Taxes are the lifeblood of a country’s economic infrastructure, enabling the government to fund essential services, public goods, and sustainable development. Despite the overarching importance of taxation, it is important to bear in mind that the administration of taxes including the dispute resolution process need to balance revenue facilitation with principles of fairness and non-arbitrariness.
Tax litigation thus becomes a barometer for assessing the health of the tax administration system. The likelihood of tax disputes ending up in litigation has a significant impact on the ease of doing business, directly influencing the business environment in the country. When companies and firms face prolonged and complex tax disputes, it can create uncertainty and hinder their operations. The constant threat of litigation also deters potential investors and entrepreneurs. Lengthy legal battles also consume valuable resources, both in terms of time and money, diverting attention away from core business activities.
Preferred citation: DAKSH India (2024). DAKSH High Court Database: Tax Case dataset.[url]
The Indian tax system is widely perceived to be one of the most complex in the world. This regime includes taxes created as far back as 1860, with the oldest tax tribunal, the Income Tax Appellate Tribunal, created in 1941. The consolidation of many of these into a common GST regime in 2017 made large strides towards simplifying tax legislation, but litigation remains persistent.
Tax disputes remaining under litigation, directly impact government coffers, with each ongoing case rendering potential revenue stuck and inaccessible. In this Dashboard, we examine tax matters in the various high courts, their nature, typology, and time taken for resolution. In addition, we discuss opportunities for tax administration to be reformed, to reduce the burden on individual parties as well as the courts.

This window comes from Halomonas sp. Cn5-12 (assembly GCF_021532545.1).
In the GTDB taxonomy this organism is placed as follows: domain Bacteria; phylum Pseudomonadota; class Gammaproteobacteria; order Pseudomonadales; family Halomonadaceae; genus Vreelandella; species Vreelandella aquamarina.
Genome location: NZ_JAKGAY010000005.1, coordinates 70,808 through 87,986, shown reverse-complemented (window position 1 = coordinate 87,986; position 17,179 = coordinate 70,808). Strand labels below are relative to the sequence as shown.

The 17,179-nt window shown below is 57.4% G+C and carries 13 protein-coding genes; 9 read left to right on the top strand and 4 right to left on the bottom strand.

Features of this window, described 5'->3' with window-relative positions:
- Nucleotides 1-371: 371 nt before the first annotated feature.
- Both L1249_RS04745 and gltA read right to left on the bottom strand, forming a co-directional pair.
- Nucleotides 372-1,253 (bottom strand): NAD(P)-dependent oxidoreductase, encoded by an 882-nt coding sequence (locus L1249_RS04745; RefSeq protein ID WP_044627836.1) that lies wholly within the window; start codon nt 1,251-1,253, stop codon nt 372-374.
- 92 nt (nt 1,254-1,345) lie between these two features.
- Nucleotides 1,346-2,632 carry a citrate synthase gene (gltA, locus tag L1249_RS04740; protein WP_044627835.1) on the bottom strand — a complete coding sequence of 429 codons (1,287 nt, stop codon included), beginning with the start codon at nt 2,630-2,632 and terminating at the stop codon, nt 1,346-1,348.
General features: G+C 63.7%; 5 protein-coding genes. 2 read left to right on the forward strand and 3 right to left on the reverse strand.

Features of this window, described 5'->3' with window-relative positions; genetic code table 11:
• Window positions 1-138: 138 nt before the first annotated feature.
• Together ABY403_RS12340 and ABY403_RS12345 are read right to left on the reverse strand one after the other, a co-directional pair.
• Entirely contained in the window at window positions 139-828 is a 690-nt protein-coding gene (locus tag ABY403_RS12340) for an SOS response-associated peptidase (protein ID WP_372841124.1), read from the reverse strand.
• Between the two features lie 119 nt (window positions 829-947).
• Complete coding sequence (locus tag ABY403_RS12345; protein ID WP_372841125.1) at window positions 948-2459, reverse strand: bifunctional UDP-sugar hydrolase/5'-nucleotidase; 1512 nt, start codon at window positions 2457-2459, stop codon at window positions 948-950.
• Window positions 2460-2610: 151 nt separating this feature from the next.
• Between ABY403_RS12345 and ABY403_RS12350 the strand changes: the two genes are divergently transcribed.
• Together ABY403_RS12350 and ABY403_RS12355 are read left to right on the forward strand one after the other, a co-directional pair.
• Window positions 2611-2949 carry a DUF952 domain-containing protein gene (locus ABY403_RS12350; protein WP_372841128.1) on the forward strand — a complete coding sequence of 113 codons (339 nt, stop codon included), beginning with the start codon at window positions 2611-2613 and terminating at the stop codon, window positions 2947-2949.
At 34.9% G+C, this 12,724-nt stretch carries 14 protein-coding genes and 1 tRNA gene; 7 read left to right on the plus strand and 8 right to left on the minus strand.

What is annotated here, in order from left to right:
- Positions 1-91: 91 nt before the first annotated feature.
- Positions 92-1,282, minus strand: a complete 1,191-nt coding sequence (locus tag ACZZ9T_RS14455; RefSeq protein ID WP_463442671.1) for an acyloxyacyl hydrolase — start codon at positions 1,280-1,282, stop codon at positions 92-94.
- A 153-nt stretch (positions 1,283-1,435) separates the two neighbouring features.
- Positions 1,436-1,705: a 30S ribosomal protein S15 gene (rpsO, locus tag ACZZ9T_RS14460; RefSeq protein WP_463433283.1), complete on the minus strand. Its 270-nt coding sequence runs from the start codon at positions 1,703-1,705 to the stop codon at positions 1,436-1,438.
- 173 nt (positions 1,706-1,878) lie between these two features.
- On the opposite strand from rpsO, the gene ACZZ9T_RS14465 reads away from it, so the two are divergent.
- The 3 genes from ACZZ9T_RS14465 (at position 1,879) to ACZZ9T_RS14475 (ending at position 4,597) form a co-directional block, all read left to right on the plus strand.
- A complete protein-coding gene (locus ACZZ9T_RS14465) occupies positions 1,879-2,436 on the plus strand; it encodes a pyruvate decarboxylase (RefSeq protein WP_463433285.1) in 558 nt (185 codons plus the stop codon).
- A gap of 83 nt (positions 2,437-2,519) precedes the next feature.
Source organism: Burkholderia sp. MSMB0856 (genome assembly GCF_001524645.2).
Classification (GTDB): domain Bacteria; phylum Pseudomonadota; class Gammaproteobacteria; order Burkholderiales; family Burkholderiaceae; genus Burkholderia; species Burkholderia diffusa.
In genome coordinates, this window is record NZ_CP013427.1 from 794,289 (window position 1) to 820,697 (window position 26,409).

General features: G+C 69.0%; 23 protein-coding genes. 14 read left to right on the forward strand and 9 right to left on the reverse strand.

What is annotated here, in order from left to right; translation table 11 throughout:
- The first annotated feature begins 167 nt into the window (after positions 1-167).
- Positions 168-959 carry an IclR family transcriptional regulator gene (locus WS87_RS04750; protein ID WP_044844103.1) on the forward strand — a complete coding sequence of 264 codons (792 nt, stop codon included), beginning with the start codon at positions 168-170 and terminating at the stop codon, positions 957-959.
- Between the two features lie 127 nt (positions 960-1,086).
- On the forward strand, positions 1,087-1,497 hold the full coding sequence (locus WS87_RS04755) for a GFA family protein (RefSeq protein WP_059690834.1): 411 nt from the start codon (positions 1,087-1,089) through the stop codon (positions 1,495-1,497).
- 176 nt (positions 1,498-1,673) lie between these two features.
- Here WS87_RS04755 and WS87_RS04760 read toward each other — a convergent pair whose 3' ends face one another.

Tax disputes in India go through a multi-stage process before they reach courts. Depending on the nature of the tax or duty, any appeal against the directions of the original assessing officer is first heard by (i) a supervisory officer, typically at the Commissioner level, and then by (ii) a dedicated tribunal such as the Income Tax Appellate Tribunal (ITAT) or Customs, Excise and Sales Tax Tribunal (CESTAT).
Tribunals are quasi-judicial, with disputes heard by an accountant member as well as a judicial member. They primarily handle questions of fact relating to the assessment as well as questions of law i.e. appropriateness of classification, procedure followed, administrative irregularities or disregard of natural justice.
Further appeals involving questions of law account for the tax matters that ultimately reach the High Court level. Other tax-related matters that reach the High Court may include writ petitions relating to taxes and appeals involving GST (as the GST Appellate tribunals have not yet been set up; see DAKSH’s Coalition for the GST Appellate Tribunal here).
Tax legislations have gone through a huge change in recent years due to (i) abolition of some types of taxes and (ii) consolidation of others under GST. Moreover, with implementation of the Tribunal Reforms Act, 2021, disputes relating to customs duties may not be sent to their tribunal, but instead directly to the appropriate High Court.
Taxes in India are classified as Direct or Indirect taxes, based on how they are imposed and collected.
A number of indirect tax types present in our database have been subsumed under the GST regime and are no longer active for fresh matters. These include (but are not limited to):
Central Excise duties,